Wilson's version of eusociality is not held by all natural scientists, but it raises some interesting ideas when applied to human eusociality. For example, if Wilson's right, then humans who act selfishly to enhance their personal status and wealth are engaging in unnatural (and, in the long-run genetic sense, unsuccessful)behaviour. Families and communities are a more successful way to go in the long run. However, it is natural for human groups that are not related or not connected by a sense of comunity to compete with one another for territory and resources, with violence if necessary. The evolutionary key to human success is biologically and genetically grounded in selfless cooperation with those we know and love, but less so to cooperate with other human groups we don't know. Hmmm... While it may not be universally subscribed to, Wilson's theories do explain much of what we observe peopole doing. But if he is right, what might be the implications of text messaging, Facebook and other easily accessible and widely available social networking tools that have emerged. If they give us more opportunities to form communities of like-minded individuals, will it mean fewer conflicts and greater eusociality among people? i'll have to mull that one over some more...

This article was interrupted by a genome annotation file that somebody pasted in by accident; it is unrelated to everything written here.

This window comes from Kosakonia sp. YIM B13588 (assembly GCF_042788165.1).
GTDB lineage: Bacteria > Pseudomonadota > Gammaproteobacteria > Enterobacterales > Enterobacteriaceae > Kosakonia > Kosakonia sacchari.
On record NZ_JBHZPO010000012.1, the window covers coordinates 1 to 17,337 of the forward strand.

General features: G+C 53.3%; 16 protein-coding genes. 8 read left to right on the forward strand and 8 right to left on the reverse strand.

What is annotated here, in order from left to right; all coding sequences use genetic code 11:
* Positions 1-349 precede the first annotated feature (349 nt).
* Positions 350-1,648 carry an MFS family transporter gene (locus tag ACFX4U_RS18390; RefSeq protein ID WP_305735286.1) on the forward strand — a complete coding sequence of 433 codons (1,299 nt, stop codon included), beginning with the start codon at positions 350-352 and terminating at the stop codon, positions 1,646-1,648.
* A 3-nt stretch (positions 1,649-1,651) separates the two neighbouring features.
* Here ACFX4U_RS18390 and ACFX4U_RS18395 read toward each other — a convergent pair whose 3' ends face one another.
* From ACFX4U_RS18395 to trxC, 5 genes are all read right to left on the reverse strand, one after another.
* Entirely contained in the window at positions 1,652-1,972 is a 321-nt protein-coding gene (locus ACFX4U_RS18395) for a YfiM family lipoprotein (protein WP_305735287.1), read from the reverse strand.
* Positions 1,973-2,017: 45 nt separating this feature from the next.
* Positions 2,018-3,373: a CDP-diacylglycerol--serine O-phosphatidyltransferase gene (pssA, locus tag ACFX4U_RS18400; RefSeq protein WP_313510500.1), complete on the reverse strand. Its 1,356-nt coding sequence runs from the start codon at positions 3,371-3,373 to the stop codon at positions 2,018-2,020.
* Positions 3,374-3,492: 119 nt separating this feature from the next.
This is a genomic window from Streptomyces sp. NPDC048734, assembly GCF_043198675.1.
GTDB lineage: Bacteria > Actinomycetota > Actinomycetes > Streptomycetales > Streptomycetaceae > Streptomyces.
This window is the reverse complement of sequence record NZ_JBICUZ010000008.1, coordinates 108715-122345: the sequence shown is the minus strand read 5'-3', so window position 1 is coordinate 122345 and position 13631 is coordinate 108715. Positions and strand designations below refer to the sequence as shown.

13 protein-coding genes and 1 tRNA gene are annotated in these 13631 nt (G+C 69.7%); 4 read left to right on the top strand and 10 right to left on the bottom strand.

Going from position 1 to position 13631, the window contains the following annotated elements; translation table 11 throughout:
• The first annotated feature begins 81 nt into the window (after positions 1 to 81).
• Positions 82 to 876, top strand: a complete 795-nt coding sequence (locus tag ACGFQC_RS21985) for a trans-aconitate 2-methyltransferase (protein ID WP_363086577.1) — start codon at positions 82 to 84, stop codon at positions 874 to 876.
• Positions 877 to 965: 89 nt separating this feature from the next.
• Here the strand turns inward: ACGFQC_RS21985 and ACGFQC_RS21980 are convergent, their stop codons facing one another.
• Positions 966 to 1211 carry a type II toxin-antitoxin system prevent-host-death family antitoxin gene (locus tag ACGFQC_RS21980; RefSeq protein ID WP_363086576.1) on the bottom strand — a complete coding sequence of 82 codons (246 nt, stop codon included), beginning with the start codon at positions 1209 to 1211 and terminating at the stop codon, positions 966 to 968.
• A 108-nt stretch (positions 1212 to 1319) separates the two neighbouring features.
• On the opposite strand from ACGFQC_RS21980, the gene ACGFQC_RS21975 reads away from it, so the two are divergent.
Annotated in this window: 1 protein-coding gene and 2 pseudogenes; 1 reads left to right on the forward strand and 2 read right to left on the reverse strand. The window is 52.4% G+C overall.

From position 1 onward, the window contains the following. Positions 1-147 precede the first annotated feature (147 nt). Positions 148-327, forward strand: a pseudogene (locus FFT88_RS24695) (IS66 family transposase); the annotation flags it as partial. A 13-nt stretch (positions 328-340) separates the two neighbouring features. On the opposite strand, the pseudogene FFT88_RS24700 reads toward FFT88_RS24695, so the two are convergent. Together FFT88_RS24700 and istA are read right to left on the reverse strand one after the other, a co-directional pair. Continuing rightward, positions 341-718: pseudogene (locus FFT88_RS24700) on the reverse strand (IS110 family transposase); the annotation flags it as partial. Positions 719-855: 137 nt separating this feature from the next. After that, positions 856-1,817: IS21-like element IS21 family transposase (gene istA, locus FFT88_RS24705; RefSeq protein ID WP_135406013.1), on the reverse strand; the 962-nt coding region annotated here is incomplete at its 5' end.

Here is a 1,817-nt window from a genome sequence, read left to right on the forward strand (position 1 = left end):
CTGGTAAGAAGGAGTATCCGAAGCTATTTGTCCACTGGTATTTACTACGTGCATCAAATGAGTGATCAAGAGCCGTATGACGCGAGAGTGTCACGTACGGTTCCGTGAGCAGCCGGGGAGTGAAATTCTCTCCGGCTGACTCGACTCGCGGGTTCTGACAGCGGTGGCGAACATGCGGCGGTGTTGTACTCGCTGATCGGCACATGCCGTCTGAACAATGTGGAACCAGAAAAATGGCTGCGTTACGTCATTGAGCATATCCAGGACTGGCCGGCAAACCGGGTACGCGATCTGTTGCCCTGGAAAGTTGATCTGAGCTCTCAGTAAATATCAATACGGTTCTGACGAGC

The second book I've been reading is Republic of Nature by environmental historian Mark Fiege. it is an impressive work in terms of length and depth. In it, Fiege revisits some of the best-known episodes in American history, like the Civil War and the Brown v Board of Education decision and explains the environmental conditions that helped shape those events. I agree with the general premise that the environment is always there, and always sets boundaries on the possible and impossible in human affairs. At risk of over-simplifying, late 20th century social scientists had a tendency to discount too heavily the role of nature in human affairs, just as early 20th century environmental deterministists had a tendency to overstate it. Fiege's book, which builds on the work of well-established environmental historians like William Cronon and Donald Worster, generally hits a nice balance. It contains some fascinating anecdotes (for example, I didn't know that the first east-bound steam trains running from California burned wood, not coal (imagine the forests consumed to fuel trains!)) and Fiege's account of the exhausting route third-grader Linda Brown  had to take to get to her segregated school in Topeka would make any geographer proud. At times Fiege's writing gets overly dense and repetitive, and its important to remember that be focussing on environment he does undertreat human cuasal factors in historical outcomes (e.g. you cannot understate the role of Lincoln in the outcome of the US Civil War). If you have the time and the energy for it, this is a book that will be taught in senior undergrad courses 50 years from now.